Saturday, August 21, 2010

DEFINING ASPERGER SYNDROME

What is Asperger syndrome?

Asperger syndrome (AS) is a developmental disorder that is characterized by: 1
limited interests or an unusual preoccupation with a particular subject to the exclusion of other activities
repetitive routines or rituals
peculiarities in speech and language, such as speaking in an overly formal manner or in a monotone, or taking figures of speech literally
socially and emotionally inappropriate behavior and the inability to interact successfully with peers
problems with non-verbal communication, including the restricted use of gestures, limited or inappropriate facial expressions, or a peculiar, stiff gaze
clumsy and uncoordinated motor movements
AS is an autism spectrum disorder (ASD), one of a distinct group of neurological conditions characterized by a greater or lesser degree of impairment in language and communication skills, as well as repetitive or restrictive patterns of thought and behavior. Other ASDs include: classic autism, Rett syndrome, childhood disintegrative disorder, and pervasive developmental disorder not otherwise specified (usually referred to as PDD-NOS).
Parents usually sense there is something unusual about a child with AS by the time of his or her third birthday, and some children may exhibit symptoms as early as infancy. Unlike children with autism, children with AS retain their early language skills. Motor development delays – crawling or walking late, clumsiness – are sometimes the first indicator of the disorder.
The incidence of AS is not well established, but experts in population studies conservatively estimate that two out of every 10,000 children have the disorder. Boys are three to four times more likely than girls to have AS.
Studies of children with AS suggest that their problems with socialization and communication continue into adulthood. Some of these children develop additional psychiatric symptoms and disorders in adolescence and adulthood.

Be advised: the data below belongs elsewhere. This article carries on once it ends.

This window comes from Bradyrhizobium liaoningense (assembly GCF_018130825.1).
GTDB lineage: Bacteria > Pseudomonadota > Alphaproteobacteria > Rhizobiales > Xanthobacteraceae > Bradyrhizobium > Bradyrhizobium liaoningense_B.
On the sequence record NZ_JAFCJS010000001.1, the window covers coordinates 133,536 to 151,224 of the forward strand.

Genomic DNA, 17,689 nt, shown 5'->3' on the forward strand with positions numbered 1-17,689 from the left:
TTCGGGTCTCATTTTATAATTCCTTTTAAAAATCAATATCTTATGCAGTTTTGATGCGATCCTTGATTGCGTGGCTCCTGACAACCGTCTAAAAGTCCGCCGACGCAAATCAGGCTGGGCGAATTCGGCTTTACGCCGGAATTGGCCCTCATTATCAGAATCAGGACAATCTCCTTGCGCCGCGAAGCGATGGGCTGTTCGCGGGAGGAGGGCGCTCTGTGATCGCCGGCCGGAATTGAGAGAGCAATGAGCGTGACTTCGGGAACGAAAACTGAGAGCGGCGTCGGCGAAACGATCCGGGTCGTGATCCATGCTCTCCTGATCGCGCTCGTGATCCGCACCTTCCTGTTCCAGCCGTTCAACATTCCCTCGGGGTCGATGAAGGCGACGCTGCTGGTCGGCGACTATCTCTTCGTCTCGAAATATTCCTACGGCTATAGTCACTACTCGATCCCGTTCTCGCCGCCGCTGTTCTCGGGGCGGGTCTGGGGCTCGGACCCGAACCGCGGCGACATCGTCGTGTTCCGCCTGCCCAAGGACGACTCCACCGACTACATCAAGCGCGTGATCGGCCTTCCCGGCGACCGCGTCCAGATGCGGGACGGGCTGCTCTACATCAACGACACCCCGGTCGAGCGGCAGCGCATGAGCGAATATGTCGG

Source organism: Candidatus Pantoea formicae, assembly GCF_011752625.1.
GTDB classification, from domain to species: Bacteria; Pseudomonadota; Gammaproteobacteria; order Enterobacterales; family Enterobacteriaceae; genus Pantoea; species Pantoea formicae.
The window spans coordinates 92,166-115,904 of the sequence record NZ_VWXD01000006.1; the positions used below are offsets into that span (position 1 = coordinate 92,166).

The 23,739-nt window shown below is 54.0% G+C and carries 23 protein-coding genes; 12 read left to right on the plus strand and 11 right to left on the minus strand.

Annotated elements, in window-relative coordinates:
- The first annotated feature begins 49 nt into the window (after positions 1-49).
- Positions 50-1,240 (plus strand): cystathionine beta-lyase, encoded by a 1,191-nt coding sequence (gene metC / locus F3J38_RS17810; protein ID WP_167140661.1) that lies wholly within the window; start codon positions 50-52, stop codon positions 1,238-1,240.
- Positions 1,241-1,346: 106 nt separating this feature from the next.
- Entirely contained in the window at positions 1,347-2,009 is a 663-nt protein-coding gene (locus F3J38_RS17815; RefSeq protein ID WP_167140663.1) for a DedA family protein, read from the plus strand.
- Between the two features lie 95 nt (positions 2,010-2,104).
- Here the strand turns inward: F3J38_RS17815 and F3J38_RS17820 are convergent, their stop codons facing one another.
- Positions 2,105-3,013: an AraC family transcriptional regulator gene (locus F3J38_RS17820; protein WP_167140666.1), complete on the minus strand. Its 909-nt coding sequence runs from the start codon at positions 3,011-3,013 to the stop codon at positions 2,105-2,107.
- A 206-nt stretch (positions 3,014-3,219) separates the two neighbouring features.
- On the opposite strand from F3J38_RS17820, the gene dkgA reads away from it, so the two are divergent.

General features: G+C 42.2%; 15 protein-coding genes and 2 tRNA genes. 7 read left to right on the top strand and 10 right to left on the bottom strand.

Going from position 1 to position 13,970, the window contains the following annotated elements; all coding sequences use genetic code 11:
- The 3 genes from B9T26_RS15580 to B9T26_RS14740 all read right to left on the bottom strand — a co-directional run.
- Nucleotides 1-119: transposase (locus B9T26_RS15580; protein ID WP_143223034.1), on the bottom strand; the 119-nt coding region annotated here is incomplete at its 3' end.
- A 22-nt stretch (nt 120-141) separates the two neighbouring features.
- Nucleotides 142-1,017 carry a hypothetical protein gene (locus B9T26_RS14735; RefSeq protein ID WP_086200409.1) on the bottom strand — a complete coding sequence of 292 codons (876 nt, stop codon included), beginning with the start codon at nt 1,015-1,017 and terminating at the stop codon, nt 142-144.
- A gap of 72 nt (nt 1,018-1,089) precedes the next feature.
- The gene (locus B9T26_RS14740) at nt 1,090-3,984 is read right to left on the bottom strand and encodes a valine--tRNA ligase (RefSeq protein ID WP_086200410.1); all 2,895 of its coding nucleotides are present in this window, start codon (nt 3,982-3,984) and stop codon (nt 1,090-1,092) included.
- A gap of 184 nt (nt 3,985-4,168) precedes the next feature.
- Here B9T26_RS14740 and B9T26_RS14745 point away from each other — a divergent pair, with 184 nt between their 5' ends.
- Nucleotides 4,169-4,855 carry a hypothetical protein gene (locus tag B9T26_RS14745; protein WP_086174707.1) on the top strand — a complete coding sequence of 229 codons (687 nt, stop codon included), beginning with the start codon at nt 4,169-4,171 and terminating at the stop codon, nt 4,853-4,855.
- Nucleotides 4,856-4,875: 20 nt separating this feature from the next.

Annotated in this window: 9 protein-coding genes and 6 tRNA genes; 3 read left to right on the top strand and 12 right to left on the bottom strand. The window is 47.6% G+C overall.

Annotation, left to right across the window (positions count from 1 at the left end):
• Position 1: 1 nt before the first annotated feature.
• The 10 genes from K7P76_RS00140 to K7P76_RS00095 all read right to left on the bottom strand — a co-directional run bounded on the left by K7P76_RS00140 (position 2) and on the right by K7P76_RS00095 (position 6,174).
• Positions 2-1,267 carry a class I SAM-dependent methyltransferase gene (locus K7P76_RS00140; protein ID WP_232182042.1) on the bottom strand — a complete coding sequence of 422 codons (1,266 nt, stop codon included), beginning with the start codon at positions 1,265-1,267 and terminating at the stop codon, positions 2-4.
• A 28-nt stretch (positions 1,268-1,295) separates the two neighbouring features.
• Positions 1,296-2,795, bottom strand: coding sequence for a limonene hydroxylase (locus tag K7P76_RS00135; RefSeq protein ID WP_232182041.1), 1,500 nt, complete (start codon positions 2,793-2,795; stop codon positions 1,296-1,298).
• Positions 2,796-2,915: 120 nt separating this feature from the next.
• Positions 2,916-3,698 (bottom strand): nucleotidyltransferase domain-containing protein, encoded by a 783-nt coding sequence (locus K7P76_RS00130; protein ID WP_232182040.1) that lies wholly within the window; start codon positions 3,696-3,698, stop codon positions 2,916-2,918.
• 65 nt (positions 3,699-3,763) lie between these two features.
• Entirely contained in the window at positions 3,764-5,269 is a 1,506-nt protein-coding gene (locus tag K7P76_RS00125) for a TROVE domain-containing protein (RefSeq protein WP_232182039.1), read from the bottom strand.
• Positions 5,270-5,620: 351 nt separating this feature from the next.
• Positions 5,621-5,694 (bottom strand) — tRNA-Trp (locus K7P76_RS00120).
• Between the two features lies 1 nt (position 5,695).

Although diagnosed mainly in children, AS is being increasingly diagnosed in adults who seek medical help for mental health conditions such as depression, obsessive-compulsive disorder (OCD), and attention deficit hyperactivity disorder (ADHD). No studies have yet been conducted to determine the incidence of AS in adult populations.


In 1944, an Austrian pediatrician named Hans Asperger observed four children in his practice who had difficulty integrating socially. Although their intelligence appeared normal, the children lacked nonverbal communication skills, failed to demonstrate empathy with their peers, and were physically clumsy. Their way of speaking was either disjointed or overly formal, and their all-absorbing interest in a single topic dominated their conversations. Dr. Asperger called the condition “autistic psychopathy” and described it as a personality disorder primarily marked by social isolation.
Asperger’s observations, published in German, were not widely known until 1981, when an English doctor named Lorna Wing published a series of case studies of children showing similar symptoms, which she called “Asperger’s” syndrome. Wing’s writings were widely published and popularized. AS became a distinct disease and diagnosis in 1992, when it was included in the tenth published edition of the World Health Organization’s diagnostic manual, International Classification of Diseases (ICD-10), and in 1994 it was added to the Diagnostic and Statistical Manual of Mental Disorders (DSM-IV), the American Psychiatric Association’s diagnostic reference book.